Ghost in the machineWritten by Michael Miller | Editor in Chief | email@example.com
That was Dennard I saw in Pittsburgh.
Dennard Summers was designed by nature to stand out. He was exceedingly tall, Paul Bunyan tall, with skin as black as Joseph in Paul Simon’s song “Under African Skies.” He was fiercely intelligent, but nature, bitch that she is, denied Dennard the ability to speak or communicate with clarity. He stuttered and stammered and said wildly inappropriate things. He may have been autistic; I do not know. I never asked.
He was a big, lumbering, clumsy boy who did not fit in with any of Libbey High School’s assorted 1985 cliques, not even the clique for those ostracized from all the other cliques. The first time I read John Irving’s “A Prayer for Owen Meany,” about an odd misfit with every conceivable physical disadvantage, I thought of Dennard; the physical descriptions were polar opposites, but the struggles struck me as very similar.
Dennard loved music, I remember that; he was the first to discover and share Prince, Duran Duran and Madonna.
I do not recall ever being cruel to Dennard, but I never reached out to him with much kindness, either.
He receded into my post-high school memory like a cartoon character from a long-forgotten show, one who proved distracting and amusing at the time, but left no lingering impact.
A decade later, as I drove from work to my apartment in Pittsburgh, I thought I saw Dennard on the campus of Carnegie Mellon University.
He still stood out, dwarfing the other pedestrians in a sweater much too big even for him, which boggled my mind; there was enough wool wrapped around his frame to cover a mighty long sofa. He faded from my view within seconds, and I could not quite bring myself to believe we had both ended up in Pittsburgh. I was curious enough to imagine what path brought Dennard to the Steel City, but not curious enough to look him up or try to establish any contact. I meant to, at first, then gradually forgot.
I know it was Dennard I saw that day because his obituary says he died in Pittsburgh in May 2005, in his sleep.
His passing was brought to my attention this week by another Libbey friend I recently reconnected with. A quick Google search revealed his Blade obituary:
“Dennard Summers passed away unexpectedly on Sunday, May 8, 2005, in his Pittsburgh, PA, home just days before his 38th birthday. A native Toledoan, he had resided in Pittsburgh for 15 years. A filmmaker, cartoonist, music critic, and free-lance writer, his current project was co-producing and writing a critically acclaimed television show which airs on a Pittsburgh local access channel. A graduate of Libbey High School, he held both his bachelor’s degree and master’s degree in the liberal arts. His brothers, Charles and Joey; stepfather, Leonard Hayden; his maternal grandparents, and a host of aunts and uncles preceded Dennard in death.”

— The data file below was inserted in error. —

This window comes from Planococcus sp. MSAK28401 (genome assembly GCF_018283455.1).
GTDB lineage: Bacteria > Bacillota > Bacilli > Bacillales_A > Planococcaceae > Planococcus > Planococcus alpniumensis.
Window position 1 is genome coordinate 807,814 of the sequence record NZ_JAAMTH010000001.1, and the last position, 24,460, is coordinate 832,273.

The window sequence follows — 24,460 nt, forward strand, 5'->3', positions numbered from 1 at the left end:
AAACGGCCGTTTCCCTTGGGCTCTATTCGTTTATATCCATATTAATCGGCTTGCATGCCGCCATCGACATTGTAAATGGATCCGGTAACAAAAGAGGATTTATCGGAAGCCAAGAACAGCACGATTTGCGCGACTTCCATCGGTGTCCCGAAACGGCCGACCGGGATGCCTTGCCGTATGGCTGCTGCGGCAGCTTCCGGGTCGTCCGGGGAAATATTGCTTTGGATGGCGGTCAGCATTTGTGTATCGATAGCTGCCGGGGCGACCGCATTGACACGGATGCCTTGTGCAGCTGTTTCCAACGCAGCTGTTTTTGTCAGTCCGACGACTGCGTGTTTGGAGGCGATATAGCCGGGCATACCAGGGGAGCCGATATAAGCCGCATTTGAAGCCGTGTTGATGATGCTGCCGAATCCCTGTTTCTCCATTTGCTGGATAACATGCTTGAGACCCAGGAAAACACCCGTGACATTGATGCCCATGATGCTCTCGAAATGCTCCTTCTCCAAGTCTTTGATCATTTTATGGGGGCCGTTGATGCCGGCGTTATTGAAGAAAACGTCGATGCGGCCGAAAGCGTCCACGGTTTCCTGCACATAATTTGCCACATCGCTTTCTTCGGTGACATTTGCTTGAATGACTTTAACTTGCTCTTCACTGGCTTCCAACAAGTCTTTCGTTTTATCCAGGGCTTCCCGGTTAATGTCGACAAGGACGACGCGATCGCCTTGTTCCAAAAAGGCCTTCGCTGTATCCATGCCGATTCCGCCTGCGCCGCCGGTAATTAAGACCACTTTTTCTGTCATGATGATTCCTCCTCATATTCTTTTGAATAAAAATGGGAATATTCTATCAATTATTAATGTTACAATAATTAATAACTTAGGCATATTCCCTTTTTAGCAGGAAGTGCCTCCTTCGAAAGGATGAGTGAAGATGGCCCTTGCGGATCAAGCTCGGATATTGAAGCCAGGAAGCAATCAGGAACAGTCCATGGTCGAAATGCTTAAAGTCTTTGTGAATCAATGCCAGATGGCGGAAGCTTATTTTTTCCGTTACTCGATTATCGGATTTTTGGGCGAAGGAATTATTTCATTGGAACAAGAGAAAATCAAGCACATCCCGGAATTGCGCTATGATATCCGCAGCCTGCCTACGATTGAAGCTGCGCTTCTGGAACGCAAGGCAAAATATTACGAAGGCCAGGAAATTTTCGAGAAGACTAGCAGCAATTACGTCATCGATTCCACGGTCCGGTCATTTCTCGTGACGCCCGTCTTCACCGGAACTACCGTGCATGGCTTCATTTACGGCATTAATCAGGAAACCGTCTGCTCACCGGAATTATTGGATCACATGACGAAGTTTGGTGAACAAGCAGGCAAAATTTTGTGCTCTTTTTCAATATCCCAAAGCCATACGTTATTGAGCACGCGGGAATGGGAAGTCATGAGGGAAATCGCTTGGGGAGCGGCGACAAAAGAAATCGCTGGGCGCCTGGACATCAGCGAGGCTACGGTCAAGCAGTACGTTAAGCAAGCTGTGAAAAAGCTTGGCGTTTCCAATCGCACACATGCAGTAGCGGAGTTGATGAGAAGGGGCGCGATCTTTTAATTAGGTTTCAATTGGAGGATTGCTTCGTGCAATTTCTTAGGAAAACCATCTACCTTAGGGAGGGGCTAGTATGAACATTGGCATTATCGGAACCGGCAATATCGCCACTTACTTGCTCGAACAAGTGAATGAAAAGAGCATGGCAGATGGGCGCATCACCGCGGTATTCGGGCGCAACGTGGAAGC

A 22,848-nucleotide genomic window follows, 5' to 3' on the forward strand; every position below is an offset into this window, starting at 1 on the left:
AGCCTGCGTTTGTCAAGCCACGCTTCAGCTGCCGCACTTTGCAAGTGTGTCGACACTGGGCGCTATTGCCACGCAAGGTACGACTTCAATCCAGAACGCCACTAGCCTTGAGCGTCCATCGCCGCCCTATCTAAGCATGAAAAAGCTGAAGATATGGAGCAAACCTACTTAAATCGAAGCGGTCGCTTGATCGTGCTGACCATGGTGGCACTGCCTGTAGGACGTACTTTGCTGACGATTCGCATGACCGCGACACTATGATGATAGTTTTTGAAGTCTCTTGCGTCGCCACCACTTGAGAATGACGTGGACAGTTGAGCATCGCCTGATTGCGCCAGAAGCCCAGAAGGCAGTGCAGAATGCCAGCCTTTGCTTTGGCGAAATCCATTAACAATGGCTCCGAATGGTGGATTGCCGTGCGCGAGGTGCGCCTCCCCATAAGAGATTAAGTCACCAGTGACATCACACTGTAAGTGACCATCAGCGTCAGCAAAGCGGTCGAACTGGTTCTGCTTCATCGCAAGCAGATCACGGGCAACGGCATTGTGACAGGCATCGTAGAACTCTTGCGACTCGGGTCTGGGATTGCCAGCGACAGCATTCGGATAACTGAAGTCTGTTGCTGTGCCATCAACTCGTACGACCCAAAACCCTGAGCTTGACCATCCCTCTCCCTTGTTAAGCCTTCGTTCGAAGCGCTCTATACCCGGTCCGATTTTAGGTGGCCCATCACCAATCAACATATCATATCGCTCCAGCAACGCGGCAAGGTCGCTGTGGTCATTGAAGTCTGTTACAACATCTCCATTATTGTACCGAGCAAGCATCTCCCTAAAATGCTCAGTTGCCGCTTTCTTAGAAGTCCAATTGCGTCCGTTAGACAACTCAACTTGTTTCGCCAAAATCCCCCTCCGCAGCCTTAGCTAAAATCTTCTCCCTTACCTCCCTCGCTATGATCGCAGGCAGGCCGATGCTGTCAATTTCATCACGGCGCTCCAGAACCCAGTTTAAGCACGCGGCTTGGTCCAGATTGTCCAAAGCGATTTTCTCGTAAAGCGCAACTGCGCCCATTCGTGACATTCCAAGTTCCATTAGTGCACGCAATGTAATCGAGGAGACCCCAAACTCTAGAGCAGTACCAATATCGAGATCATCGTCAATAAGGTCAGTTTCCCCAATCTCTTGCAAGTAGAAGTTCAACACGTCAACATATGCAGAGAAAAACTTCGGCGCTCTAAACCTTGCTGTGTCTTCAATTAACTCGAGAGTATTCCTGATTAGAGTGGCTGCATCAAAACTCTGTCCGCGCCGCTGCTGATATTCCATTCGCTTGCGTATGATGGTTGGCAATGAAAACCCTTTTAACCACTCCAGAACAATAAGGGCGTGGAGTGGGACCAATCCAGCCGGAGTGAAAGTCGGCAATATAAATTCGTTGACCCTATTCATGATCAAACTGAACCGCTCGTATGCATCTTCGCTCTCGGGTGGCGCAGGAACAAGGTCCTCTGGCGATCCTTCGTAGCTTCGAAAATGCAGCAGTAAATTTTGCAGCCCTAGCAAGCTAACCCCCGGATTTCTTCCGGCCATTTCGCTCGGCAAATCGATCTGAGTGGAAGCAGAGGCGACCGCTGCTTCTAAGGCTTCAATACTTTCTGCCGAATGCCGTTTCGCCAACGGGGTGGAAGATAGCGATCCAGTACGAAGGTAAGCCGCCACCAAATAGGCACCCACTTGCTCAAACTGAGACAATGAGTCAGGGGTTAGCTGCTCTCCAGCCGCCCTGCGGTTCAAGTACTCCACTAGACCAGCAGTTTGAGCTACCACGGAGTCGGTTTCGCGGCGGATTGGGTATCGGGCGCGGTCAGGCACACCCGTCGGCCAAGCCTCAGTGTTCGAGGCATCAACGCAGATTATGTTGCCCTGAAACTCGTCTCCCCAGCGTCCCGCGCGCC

A filmmaker, cartoonist and music critic? A master’s degree? Two brothers who died before him? I learned more about Dennard in that paragraph, more than a year after his death, than I ever knew about him in the three years I took classes with him.
And I feel exceptionally guilty about that. I feel ashamed.
Google had more surprises for me. Dennard was known as SteelCity Boy, an alter ego he used in TV and radio work. TV and radio! Dennard! There are pages, scores of pages, loaded with testimonials from people who knew Dennard or were touched by his work. He parlayed his love for music and media into a larger-than-life personality in the one place that could not punish him for his corporeal prison: the Internet. It makes perfect sense. You can’t judge a gigantic book by its cover when you can’t see the cover.
Dennard is everywhere online, on Web sites he ran and contributed to (one of them is an art collection of “invisible women,” which also makes perfect sense. I’m sure invisible is how women made him feel). He has scraps of autobiography scattered all across the World Wide Web.
He lives on, in a format that may never surrender him. Several of his entries have live e-mail links, and I sent a goodbye to three or four of them. I did not apologize to him, because I did not do anything to injure him, but I did express regret that I missed out on his vibrant contributions.
I understand this also strikes a chord with my own thoughts of mortality. Will that be my legacy in 50 years, scores of columns in cyberspace that grow less relevant and more cryptic with every passing hour?
One of the message boards Dennard contributed to contains this message: “I hope that Dennard’s doing well in a better place … a place full of pop-culture and great music mixes.”
Amen. Rest in peace, Dennard.
Michael S. Miller is editor in chief of Toledo Free Press. He may be contacted at (419) 241-1700 or by e-mail at firstname.lastname@example.org.